And then it grows dark
and I no longer see the trees
or the buildings from my window.
Maybe there are clouds
in the night sky
because I no longer see the stars, either.
A cold wind creeps in
and I wrap my arms around me
trying to keep warm as warmth escapes me.
There is a quiver and a tremble,
in my lips, my eyelids,
as all I know are taken away by the night.
Even slumber is out of reach
as my blood rushes faster
in the the highways and byways under my skin.
And all these things
not in my grasp, or in sight —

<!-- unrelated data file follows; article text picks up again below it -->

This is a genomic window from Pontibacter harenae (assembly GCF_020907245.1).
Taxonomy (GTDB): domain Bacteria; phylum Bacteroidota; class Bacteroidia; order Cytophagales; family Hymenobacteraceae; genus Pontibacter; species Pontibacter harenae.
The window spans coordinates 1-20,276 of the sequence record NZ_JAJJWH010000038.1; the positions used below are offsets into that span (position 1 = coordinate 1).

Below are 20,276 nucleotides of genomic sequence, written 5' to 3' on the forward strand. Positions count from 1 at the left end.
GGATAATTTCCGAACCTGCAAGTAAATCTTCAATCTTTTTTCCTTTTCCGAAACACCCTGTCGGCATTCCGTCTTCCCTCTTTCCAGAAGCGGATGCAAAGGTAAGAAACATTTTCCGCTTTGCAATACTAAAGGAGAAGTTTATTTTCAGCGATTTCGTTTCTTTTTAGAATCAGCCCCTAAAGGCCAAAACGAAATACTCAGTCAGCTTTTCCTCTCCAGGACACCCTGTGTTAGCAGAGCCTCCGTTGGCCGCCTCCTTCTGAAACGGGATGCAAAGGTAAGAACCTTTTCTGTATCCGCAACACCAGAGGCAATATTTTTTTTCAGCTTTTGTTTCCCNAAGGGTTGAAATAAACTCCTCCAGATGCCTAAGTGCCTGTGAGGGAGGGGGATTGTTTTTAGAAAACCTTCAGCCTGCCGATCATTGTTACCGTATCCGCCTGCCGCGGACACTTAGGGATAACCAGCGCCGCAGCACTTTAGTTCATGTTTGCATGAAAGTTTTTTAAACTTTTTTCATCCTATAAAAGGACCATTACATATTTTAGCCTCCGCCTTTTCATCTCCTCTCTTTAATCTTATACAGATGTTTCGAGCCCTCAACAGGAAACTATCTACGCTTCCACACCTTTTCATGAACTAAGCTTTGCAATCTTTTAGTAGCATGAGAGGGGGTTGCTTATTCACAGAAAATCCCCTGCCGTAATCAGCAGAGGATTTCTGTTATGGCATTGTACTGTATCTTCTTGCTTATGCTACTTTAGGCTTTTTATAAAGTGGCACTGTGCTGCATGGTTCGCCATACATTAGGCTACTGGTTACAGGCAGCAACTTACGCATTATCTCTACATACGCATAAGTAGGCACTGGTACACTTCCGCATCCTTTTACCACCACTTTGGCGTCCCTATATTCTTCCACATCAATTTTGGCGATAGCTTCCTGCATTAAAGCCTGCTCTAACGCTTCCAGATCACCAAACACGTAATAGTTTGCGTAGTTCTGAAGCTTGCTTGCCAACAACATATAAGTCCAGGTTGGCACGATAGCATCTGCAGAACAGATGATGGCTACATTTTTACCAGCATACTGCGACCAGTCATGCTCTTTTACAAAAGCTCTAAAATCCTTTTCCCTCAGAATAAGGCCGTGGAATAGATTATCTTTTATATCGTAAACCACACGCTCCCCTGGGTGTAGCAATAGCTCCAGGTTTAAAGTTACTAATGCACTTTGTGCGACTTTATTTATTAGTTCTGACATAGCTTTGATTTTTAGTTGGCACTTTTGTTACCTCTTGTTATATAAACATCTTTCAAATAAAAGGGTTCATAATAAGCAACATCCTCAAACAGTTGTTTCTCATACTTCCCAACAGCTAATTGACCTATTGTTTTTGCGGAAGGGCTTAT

the buildings and the trees,
the warmth and the comfort of sleep,
my copy of Rumi’s complete poems
that were borrowed and never returned,
text messages and e-mails that never came,
a check that is still in the mail,
the story of how my two best friends got together,
the last sunset of 2009,
Breakfast at Tiffany’s,
the first dance of summer,
and the pot of gold at the end of the rainbow —
they will be missed but not longed for.
I have lived without them and still.
Not like you.
The only real absence
is the one that leaves
the heart empty and cold
and wanting more.